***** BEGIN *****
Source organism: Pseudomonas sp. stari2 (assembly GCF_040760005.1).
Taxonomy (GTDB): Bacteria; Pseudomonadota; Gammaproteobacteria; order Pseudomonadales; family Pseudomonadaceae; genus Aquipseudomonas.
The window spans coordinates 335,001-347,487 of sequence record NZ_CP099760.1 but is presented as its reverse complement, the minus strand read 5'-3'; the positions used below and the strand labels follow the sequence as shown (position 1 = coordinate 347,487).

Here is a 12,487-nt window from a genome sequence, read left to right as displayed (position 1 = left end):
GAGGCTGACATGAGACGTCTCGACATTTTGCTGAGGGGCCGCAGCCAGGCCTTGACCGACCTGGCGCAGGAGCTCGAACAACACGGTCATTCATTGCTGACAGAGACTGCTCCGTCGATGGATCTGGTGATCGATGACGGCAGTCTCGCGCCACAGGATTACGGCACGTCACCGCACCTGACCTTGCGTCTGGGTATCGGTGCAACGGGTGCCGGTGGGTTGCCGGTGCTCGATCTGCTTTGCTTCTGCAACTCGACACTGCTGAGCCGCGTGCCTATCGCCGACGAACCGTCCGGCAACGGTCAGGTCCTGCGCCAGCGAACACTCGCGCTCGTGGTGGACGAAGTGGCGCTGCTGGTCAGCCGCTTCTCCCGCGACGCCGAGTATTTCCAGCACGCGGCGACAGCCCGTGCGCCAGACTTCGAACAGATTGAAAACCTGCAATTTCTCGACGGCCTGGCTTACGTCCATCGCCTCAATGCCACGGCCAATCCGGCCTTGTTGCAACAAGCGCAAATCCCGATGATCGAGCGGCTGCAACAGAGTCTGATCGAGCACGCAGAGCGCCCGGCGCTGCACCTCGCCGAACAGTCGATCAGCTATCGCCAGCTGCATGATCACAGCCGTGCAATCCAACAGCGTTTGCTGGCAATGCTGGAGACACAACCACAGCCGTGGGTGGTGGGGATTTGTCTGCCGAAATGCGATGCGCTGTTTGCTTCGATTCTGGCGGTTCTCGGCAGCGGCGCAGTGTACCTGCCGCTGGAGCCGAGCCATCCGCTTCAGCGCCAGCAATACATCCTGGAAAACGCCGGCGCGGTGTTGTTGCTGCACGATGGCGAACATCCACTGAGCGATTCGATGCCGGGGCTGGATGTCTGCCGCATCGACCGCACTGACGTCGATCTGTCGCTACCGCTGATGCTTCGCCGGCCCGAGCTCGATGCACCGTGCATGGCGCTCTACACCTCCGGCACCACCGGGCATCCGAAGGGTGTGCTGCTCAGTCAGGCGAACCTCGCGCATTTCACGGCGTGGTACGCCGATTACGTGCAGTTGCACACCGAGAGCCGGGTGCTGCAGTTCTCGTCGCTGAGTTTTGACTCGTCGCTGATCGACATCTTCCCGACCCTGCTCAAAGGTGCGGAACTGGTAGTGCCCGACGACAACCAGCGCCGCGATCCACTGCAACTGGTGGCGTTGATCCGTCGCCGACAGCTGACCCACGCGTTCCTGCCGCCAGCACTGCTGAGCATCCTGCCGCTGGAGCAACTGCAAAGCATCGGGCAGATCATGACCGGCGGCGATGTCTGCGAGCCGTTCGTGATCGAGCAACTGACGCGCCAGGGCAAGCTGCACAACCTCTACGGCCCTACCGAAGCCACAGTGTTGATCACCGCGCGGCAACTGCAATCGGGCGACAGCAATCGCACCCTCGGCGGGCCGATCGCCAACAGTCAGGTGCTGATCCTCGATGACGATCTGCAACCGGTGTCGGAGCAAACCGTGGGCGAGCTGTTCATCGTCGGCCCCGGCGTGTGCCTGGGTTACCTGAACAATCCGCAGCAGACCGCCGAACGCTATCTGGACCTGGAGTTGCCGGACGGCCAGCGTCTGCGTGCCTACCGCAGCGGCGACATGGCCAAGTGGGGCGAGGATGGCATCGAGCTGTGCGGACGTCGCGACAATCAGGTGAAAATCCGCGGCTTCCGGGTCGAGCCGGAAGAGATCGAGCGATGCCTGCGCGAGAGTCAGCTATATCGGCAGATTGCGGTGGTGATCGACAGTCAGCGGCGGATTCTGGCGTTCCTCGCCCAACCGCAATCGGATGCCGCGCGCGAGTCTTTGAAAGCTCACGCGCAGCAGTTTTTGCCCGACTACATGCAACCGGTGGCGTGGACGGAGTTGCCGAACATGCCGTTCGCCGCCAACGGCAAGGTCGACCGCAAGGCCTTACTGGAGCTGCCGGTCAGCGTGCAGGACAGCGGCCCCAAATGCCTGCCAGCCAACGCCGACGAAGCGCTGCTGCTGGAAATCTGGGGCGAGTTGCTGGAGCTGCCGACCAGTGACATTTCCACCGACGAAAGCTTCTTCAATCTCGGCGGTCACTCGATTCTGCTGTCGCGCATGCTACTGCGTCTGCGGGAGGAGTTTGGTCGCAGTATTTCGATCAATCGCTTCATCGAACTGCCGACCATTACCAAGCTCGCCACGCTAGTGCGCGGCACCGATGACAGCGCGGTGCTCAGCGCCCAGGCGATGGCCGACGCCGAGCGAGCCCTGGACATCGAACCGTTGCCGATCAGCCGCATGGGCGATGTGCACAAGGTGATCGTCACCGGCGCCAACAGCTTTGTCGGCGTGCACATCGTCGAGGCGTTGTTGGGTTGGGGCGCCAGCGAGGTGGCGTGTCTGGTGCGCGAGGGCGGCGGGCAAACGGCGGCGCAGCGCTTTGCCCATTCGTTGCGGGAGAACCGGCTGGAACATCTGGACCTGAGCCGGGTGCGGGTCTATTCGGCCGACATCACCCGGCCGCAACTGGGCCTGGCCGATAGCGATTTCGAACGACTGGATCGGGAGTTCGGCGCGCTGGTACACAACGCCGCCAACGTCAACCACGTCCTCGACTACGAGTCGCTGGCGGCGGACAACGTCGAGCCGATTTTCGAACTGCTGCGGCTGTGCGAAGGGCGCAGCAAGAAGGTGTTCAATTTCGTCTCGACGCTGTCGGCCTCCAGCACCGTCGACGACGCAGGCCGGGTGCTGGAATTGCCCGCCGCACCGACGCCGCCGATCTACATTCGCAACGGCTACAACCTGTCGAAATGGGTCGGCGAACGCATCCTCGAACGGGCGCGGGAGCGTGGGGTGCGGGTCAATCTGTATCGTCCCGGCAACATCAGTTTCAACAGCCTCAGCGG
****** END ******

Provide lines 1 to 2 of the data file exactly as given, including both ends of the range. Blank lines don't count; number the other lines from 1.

Source organism: Pseudomonas sp. stari2 (assembly GCF_040760005.1).
Taxonomy (GTDB): Bacteria; Pseudomonadota; Gammaproteobacteria; order Pseudomonadales; family Pseudomonadaceae; genus Aquipseudomonas.